The other concept recently glanced at and liked was Kia Soul'ster as it's an eyecatcher but I don't think it or any of it's classmates can handle snow. (I sure don't want a 3/4 year vehicle)
      Pipe Dream...Right!
      • 5 Years Ago
      If GM is going to justify the GMC brand it needs to either pursue a direction like this. I can't see a Denali or Sierra bridging the gap between V8 terratanks of today and the inevitable future of electricfied vehicles.

      A small GMC should not confuse industrial styling with industrial design though. I'd hate to see this thing arrive and have it just be a chunky version of a Nissan Cube. I'd push for functional innovations in both HMI and materials at the very least. A future evolution (in price and size) could be spun from the Volt platform and offer a heavy dose of cool features. (like using the Volt powertrain as a mobile genset for example, for a mobile vehicle repair man or something).
      • 5 Years Ago
      Pontiac did the same no-TV / internet buzz marketing with the G5.

      We know how that story ended.
      • 5 Years Ago
      In other words GM wants to do what ford did with the Aveo.
      • 5 Years Ago
      I will not buy it.
      • 5 Years Ago
      Quite a nice looking concept. I guess they want to make the GMC brand attractive to youths.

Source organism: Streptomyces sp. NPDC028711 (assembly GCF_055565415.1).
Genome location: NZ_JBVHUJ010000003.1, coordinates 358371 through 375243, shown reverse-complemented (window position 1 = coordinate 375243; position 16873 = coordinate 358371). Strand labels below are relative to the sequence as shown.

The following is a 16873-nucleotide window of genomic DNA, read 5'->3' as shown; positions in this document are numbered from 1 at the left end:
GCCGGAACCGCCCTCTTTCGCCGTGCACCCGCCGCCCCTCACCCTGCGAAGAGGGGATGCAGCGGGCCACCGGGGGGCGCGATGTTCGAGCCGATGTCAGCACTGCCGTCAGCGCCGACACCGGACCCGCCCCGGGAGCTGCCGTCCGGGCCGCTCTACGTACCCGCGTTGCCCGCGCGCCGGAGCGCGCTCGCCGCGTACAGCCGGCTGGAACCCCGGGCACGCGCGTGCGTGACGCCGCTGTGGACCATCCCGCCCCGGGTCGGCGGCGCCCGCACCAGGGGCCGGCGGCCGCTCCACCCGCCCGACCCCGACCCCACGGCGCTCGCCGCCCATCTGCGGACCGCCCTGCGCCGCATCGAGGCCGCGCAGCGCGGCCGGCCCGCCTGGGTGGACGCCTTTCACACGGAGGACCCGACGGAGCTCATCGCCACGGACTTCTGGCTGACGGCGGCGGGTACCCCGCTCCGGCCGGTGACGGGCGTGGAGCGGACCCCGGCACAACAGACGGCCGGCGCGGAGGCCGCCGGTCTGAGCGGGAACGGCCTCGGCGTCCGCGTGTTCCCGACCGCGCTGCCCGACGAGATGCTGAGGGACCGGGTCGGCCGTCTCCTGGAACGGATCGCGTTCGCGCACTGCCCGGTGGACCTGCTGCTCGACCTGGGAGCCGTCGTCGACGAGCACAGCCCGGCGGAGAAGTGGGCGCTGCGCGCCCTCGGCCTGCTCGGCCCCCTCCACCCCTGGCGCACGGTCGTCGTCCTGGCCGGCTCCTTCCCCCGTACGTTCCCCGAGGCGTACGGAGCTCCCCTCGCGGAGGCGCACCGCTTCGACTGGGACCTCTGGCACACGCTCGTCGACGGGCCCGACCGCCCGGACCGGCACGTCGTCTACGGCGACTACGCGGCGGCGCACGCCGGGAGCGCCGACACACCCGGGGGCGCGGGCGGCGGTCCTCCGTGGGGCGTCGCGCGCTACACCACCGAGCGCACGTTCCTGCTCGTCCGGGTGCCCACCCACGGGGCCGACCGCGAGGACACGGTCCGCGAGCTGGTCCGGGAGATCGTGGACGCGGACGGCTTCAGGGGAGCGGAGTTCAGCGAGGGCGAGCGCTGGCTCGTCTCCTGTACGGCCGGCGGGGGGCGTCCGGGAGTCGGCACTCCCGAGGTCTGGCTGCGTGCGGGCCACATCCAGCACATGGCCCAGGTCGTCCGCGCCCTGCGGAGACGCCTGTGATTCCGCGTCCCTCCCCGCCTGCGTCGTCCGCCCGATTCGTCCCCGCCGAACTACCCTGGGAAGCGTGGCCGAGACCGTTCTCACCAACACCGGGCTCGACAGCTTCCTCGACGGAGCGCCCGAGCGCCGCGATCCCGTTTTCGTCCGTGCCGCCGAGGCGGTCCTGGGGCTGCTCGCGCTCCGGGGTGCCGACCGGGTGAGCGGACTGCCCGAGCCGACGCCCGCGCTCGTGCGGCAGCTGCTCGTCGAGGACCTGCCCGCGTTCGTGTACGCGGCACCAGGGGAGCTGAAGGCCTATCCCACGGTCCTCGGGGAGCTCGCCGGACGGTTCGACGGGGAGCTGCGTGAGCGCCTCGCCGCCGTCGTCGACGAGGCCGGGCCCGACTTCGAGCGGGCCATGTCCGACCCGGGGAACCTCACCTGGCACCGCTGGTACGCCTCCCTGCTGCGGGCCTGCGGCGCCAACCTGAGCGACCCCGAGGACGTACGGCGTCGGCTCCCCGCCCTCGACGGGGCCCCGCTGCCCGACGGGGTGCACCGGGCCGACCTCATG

• 5 Years Ago
      Yet another case of someone drinking too much energy drink like the hipsters and "trying too hard" to fit in.

      The Granite, IMHO, is not a bad idea though. I just think that rather than try to fit the urban slang, make GMC a Gen-Y friendly brand (whatever the hell that truly means), and be different for the sake of being different... why not build a product and market it by all possible means necessary? It seems pretty logical to me and I happen to own a Scion tC and fall into Gen X (just before Y). I didn't strictly buy my tC because Scion only marketed it on the internet... because, Scion didn't. There was print and TV ads showing the car just as much or more than web-based ads. Go viral GM... that's the way to be.

      If the Granite sells to 20-something and sub 20-something hipsters... fantastic! If it sells to some grey haired dude trading in his first gen. xB that Scion wasn't wanting to sell him, great as well. I'm tired of the focus groups and demographics and "You only appeal to x % of this particular market segment." trying so damn hard to turn a simple process (going viral) into some form of crazy artform. If my ad agency for my product tried to spin some sort of inane artsy faux paux crap on me like this, I'd be out looking for a new ad agency.

      Sell in volume, build entertaining and quality product, design it well and "FOLLOW THROUGH" (promise little and yet deliver everything and the kitchen sink above people's wildest dreams) and you're good to go. While GM has been getting better, they're still not up to where Toyota and Honda were years ago. The only thing that Ford and GM and Chrysler might have going for them though is that apparently, even Toyota and Honda have slipped some (in quality) by some accounts that are out there in black and white. I still say I'd trust both more than GM from my own experiences (owned multiple GM products, as has most of my family after supporting them for decades)... but that's up to Ed (Whitacre) and the gang to figure out and fix, everyone else's mileage may vary.